Former ticket scalper job hopped before a bad boss fueled his idea that led to the multi-million dollar Affiliate Summit | Shawn Collins
Former ticket scalper job hopped before a bad boss fueled his idea that led to the multi-million dollar Affiliate Summit
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“I had this idea in my head that I had to work nonstop. To a degree, work till you can't work anymore to get the business off the ground. I used to think I had to be at my desk for 18 hours to increase profitability. Now I'm doing it in only 8 hours per day and it's doing better than it was."
#1 path to profits
"Without a doubt I would have outsourced more things early on. Part of the reason we didn't do it is because we didn't have the money to do it. We did things manually and so backwards in a lot of ways. We spent about 18 months barely breaking even before we kicked into big profitability."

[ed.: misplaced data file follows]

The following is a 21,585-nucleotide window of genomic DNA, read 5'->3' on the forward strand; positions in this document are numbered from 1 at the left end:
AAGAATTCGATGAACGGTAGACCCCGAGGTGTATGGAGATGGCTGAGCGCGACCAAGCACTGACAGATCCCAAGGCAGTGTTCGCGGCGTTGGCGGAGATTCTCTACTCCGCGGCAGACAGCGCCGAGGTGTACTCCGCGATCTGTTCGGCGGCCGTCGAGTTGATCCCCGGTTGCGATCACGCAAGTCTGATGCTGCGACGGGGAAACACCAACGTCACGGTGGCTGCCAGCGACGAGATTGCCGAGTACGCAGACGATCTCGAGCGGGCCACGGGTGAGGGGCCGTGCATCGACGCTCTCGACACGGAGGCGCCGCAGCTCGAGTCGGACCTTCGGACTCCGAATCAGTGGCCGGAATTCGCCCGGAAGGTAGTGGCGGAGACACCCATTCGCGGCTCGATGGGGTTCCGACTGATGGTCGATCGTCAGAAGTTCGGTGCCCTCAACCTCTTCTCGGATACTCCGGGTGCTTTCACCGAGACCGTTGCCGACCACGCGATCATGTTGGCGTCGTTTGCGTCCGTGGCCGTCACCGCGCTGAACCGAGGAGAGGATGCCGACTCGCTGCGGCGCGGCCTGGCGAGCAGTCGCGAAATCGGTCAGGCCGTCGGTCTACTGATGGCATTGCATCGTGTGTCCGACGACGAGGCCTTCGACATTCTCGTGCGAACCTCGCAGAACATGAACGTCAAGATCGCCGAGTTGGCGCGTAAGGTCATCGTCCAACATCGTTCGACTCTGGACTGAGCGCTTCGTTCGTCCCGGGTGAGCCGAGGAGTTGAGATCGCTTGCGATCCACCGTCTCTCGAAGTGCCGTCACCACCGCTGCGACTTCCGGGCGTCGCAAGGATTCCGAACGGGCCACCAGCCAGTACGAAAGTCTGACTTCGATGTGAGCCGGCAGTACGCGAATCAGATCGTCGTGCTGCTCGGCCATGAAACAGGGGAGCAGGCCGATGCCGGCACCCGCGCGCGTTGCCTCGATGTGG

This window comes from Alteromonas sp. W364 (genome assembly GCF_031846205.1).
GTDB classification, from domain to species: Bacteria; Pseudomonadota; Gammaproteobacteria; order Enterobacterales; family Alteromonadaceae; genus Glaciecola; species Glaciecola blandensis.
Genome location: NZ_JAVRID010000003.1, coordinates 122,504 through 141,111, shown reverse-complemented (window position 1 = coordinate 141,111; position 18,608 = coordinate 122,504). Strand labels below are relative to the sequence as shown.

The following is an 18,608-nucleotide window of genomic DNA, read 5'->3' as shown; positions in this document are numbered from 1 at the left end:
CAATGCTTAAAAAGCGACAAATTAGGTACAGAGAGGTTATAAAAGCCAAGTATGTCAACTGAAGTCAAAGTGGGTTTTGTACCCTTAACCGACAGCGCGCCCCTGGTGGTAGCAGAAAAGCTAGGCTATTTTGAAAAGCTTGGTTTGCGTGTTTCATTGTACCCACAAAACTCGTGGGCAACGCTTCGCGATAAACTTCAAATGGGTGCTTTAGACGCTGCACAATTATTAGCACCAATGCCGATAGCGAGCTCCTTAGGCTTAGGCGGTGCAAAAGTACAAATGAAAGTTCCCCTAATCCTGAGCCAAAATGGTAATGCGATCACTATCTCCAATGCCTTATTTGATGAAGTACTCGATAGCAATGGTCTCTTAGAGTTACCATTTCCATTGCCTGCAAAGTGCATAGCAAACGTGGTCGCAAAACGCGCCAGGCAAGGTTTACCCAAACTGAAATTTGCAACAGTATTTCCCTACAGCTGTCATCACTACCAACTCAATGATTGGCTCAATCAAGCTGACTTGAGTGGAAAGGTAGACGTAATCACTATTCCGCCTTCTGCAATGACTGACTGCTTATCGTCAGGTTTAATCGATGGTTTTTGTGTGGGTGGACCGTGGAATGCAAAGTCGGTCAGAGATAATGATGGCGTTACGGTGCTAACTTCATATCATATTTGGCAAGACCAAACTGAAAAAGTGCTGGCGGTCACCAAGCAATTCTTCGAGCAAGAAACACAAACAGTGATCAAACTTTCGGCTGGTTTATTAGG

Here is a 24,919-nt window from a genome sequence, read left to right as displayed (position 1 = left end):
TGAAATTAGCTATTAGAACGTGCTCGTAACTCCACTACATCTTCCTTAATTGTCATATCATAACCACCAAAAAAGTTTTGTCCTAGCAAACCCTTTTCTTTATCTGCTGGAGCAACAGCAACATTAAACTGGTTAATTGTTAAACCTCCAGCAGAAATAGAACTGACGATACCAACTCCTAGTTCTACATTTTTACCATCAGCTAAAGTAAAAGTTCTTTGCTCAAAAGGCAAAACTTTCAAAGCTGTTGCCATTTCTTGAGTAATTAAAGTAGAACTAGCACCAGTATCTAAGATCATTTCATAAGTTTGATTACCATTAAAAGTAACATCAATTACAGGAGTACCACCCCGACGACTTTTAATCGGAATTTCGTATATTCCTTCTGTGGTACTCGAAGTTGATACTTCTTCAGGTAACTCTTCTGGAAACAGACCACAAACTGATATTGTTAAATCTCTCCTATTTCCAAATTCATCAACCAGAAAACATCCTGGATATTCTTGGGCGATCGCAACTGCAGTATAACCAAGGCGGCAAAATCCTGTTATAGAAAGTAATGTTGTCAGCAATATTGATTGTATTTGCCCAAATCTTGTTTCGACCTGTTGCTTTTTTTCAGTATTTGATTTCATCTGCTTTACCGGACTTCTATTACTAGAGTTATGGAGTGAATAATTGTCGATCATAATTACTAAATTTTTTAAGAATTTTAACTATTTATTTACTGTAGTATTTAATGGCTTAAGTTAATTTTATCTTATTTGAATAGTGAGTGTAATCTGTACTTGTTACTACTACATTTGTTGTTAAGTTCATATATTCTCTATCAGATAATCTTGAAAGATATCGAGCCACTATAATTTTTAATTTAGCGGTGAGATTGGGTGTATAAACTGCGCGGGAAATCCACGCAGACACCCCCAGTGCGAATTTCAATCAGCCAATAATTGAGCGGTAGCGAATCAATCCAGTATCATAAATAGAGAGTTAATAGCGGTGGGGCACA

"The best advice I ever got was from my dad to never burn bridges. I'll certainly be inspired by other people's ideas and adjust and modify it to work for us. I would never outright copy and do somebody wrong like that."
“Right out of the gate we charged for all of our passes. People told us you can't do that because Ad Tech and these other companies don't charge. We charged because otherwise people don't have any skin in the game. A lot of people told us we'd be bankrupt and out of business in a year. Now all of our competitors charge for their passes."
Warren Buffett's moat
"It's essential to have that edge because you will have companies that will come in there and just try to copy and paste what you were doing. If they don't have the personal angle or what ever your unique thing is, it's not going to work out for those competitors."